Before the flood was the party.

As all revellers know there’s no such thing as a free party. The trickle of people and a bunch of kids belied the mayhem that ensued. A few bright plastic toys strewn across the sand in the hotel central walkway and a lot of tiny tots and parents. Then cars arrived and huge cases of beer, bottles of tequila, coolers of huge sections of different meats, shellfish and cakes.

A whir of activity and much beer slurping by the men as they emptied the carcasses on the bloody table to butcher the meat. And in the tiny kitchen the coals were being lit for the Neanderthal feast. As my stomach lurched and I queasily smiled and joked and joined in, the blood pooling on the table kept distracting me. I eat meat but had gone semi vegetarian while in London so already feel guilty about the partaking of meaty mouthful.

All this was in honour of a young ladies birthday but frankly they could have been celebrating anything at all, like just being alive for example, for the Mexicans do love a fiesta. At this time it should be happening all over to cock a snoot at the powers that be taking away liberties and this type of social gathering. They laughed chattered, sang, they played loud music, they interfered in the cooking of the meat, much like men all over the world and above all they were happy and made us all happy.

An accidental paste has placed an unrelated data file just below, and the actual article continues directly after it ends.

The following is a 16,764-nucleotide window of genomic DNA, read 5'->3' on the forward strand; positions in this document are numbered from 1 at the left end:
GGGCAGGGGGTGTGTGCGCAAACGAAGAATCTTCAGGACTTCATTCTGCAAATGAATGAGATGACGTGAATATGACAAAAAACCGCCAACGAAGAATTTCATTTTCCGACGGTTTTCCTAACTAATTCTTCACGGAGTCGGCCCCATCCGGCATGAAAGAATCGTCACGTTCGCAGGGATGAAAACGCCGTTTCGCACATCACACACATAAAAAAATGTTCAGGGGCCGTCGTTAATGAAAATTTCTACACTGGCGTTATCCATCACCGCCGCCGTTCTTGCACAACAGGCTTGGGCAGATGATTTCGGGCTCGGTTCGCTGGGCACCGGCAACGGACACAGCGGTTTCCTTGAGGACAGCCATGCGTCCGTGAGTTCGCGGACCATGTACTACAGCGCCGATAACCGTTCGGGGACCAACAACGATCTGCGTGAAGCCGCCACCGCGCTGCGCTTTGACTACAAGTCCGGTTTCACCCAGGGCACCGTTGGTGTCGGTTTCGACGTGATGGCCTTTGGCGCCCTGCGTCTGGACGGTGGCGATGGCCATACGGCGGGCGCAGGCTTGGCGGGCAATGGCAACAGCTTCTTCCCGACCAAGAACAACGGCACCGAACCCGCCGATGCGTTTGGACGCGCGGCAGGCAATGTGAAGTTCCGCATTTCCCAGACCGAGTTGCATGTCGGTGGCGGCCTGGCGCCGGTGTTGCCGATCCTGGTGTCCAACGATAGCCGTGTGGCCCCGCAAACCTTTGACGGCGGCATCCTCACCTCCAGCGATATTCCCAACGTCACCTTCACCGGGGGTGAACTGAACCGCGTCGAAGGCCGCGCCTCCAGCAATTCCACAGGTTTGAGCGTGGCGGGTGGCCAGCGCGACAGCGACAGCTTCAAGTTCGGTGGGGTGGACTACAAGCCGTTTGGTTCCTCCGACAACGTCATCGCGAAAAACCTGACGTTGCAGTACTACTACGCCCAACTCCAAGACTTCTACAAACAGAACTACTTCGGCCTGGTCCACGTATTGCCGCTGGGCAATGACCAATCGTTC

Thank you for a keyhole peep into a Mexican family celebration you lovely people.

The next day they went fishing and smugly brought back their catch and cooked that too on the BBQ fire. Now whether they had really caught them or brought them in one of those cooler boxes it matters not, the captain vouched for them and the fish was delicious. I sat at my little table in my room with Sonia and we ate with our fingers the moist tender scrumptious fish and guacamole. Then slowly the evaporated into their various cars and the hotel was suddenly totally empty and swimming dog eyed me, I knew my orders and off we went for a swim. She needed it after all she had scrounged and scoffed and besides the bad weather was coming in again.

This all preceded the huge storm that came in, and when I compare shots of early PA to the last few days it’s like chalk and cheese. At the beginning white sands and aquamarine pristine water, bright blue skies and the last days murky water, Sargasso and grey ominous clods discharging their load from time to time. The atmosphere changed too. The villagers changed too. All were grumpy and no tourists visited, except of course, the die-hard Permit fish anglers.